Like this? Sansa on Sandor, the tall strong man in her story who repeatedly protects her (as she has noted many times): As the boy's lips touched her own she found herself thinking of another kiss. She could still remember how it felt, when his cruel mouth pressed down on her own. He had come to Sansa in the darkness as green fire filled the sky. He took a song and a kiss, and left me nothing but a bloody cloak. (also here, have a pic... http://www.georgerrmartin.com/grrm_fromfans/san-san-str) Sansa's match for Sansa: She had dreamed of her wedding a thousand times, and always she had pictured how her betrothed would stand behind her tall and strong, sweep the cloak of his protection over her shoulders, and tenderly kiss her cheek as he leaned forward to fasten the clasp. Lots more story where that came from...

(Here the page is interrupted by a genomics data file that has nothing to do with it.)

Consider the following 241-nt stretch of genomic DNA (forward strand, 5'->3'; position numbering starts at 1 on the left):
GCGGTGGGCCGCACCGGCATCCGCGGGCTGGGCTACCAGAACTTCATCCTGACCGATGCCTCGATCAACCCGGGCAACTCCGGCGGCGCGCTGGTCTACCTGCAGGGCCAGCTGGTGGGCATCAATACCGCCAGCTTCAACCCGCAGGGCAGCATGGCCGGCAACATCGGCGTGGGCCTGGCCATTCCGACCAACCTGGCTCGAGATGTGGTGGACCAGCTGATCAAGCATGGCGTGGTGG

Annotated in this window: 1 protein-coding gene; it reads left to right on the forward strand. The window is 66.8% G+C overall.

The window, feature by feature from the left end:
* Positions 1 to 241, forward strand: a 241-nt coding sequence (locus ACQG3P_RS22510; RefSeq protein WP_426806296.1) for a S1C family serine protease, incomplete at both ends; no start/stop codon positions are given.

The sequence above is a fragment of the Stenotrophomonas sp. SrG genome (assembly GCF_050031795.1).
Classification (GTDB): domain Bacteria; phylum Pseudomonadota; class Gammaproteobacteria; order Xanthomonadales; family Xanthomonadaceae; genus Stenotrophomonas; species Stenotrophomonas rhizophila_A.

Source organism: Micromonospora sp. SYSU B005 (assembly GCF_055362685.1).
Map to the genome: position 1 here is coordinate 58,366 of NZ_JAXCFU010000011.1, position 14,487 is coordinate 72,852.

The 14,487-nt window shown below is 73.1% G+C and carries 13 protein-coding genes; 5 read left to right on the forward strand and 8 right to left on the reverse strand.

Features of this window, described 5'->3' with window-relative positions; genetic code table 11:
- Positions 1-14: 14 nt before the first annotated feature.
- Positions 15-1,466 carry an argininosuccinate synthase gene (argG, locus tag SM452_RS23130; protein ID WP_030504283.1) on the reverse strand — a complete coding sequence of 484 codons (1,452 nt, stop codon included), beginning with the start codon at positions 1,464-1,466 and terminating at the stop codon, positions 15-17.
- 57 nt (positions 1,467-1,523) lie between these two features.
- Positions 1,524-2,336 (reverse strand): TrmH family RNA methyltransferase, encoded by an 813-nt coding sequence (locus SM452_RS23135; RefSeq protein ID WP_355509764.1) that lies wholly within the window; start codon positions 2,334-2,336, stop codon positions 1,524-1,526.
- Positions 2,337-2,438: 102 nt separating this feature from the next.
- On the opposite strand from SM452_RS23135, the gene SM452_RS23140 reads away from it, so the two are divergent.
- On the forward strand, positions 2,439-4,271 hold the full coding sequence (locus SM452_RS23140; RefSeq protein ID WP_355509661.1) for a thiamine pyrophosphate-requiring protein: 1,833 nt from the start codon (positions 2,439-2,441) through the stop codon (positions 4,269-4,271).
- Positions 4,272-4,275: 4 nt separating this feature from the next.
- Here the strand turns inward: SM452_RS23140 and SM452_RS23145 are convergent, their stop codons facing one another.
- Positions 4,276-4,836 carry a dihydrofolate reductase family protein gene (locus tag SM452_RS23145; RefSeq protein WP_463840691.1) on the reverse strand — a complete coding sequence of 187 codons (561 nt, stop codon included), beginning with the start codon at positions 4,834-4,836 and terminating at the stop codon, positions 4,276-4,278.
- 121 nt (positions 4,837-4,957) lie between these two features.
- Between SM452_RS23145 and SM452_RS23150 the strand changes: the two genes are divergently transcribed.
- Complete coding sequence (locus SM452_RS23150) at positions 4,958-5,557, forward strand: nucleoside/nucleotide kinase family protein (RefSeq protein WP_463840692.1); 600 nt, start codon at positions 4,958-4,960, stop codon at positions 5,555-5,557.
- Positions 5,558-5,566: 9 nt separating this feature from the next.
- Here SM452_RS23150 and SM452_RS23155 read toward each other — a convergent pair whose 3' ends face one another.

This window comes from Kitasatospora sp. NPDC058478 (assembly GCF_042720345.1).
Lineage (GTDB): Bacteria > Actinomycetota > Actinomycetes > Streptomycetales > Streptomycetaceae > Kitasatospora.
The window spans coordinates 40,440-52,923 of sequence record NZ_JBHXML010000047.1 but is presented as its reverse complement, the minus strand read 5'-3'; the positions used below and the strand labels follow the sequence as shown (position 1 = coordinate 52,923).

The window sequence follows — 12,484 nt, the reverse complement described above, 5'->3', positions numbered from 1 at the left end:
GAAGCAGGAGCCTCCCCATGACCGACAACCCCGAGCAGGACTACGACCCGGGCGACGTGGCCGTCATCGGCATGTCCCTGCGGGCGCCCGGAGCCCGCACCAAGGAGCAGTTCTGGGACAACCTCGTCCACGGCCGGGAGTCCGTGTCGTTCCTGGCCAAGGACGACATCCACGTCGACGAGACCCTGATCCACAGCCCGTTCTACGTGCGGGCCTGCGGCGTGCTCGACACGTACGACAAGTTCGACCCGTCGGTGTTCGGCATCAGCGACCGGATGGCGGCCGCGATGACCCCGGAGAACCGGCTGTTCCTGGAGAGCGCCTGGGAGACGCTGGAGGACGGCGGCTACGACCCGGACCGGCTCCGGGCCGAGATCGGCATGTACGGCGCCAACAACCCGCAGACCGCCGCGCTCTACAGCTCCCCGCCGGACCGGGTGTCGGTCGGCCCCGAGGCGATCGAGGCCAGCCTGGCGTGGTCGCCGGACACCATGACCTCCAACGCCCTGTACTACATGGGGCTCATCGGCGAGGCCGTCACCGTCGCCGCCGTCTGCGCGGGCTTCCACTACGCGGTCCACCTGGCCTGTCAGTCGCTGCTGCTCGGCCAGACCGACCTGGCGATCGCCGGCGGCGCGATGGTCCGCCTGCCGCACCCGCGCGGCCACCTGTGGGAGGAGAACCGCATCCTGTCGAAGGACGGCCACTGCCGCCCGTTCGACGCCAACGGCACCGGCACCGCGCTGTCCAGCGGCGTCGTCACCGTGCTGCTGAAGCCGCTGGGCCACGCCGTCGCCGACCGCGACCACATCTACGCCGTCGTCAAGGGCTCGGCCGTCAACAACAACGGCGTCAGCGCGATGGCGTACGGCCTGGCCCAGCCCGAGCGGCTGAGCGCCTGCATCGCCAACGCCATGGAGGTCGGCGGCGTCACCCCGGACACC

24. Le Cygne

    Rant and Rave without Repercussions [S7 Leaks Edition]

    Oh yeah, Myrcella, too. That's another that will be hard. Yeah, I loved the name day scene in the books, he was very brave and good. Damn.
  25. Le Cygne

    Rant and Rave without Repercussions [S7 Leaks Edition]

    Oh, GRRM, Tommen is going to be a hard death to read about. I always knew he was doomed because of what Maggy the Frog said, but still. He's just this very sweet victim of horrible people.